Crows and Ravens, Part II

Corvids are to birds what Border Collies are to dogs, Dolphins are to mammals and Einstein was to humans. But how can we humans, locked as we are in our own brains, evaluate intelligence in other sentient beings?

It is a big challenge because other beings perceive the world differently. Scientists have difficulty devising methods of assessing and accessing intelligence in other species. One rough approximation used for vertebrates is brain volume relative to body mass. Generally speaking, the larger the forebrain the more information the animal can handle and process. Humans rank second on this scale, behind some species of dolphins. In the bird world, Corvid brains are as big as they come. 800px-corvus_corax_nps.jpg

On this scale of relative volume, bird brains are not small. Moreover, birds have developed a piece of forebrain tissue that is organized in a way unique to birds. It is called the hyperpallium. The entire area of a bird’s brain, known today as the pallium, is about 75% of the total brain. That is about the same in terms of relative volume that is found in mammals, including humans. The larger the pallium, the higher the birds and mammals score on the intelligence tests we design for them. The high bird scorers have the most highly developed dorsal ventricular ridge (DVR) which is an area of the brain densely packed with neurons.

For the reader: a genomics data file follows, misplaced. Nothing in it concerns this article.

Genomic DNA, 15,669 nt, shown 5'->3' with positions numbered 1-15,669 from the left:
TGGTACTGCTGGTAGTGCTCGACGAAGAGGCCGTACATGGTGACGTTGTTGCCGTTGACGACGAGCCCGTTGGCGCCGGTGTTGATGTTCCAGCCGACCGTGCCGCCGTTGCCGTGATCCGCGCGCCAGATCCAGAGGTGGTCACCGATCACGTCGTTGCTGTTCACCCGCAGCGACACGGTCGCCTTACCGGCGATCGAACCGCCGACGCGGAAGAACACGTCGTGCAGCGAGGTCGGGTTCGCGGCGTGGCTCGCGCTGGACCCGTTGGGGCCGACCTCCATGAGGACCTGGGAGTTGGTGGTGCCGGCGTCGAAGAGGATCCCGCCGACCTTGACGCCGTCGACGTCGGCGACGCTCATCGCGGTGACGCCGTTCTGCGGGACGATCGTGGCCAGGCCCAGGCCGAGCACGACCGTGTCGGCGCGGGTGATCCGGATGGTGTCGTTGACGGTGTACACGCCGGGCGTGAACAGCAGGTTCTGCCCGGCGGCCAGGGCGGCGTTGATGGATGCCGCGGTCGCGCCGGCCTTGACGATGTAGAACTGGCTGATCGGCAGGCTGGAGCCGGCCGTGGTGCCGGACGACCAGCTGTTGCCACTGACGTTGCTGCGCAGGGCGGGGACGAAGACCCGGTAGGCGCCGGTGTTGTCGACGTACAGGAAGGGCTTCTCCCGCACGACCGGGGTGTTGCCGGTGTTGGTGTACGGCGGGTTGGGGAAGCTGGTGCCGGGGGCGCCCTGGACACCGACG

In case you are wondering, here are the top scorers: Corvids and Falcons, followed by Hawks, Woodpeckers and Herons. Low scorers include Pigeons, Doves, Quail and domestic chickens. However, before you go off thinking that Pigeons are really stupid, you might consider that Pigeons can memorize hundreds of visual patterns, communicate with visual signals and distinguish man-made objects from natural objects. And Pigeons are at the rock bottom of avian intelligence. They aren’t even invited to Raven cocktail parties.

So the next time you feel a need to insult someone, remember this: Calling him a “birdbrain” won’t work. That is a compliment.

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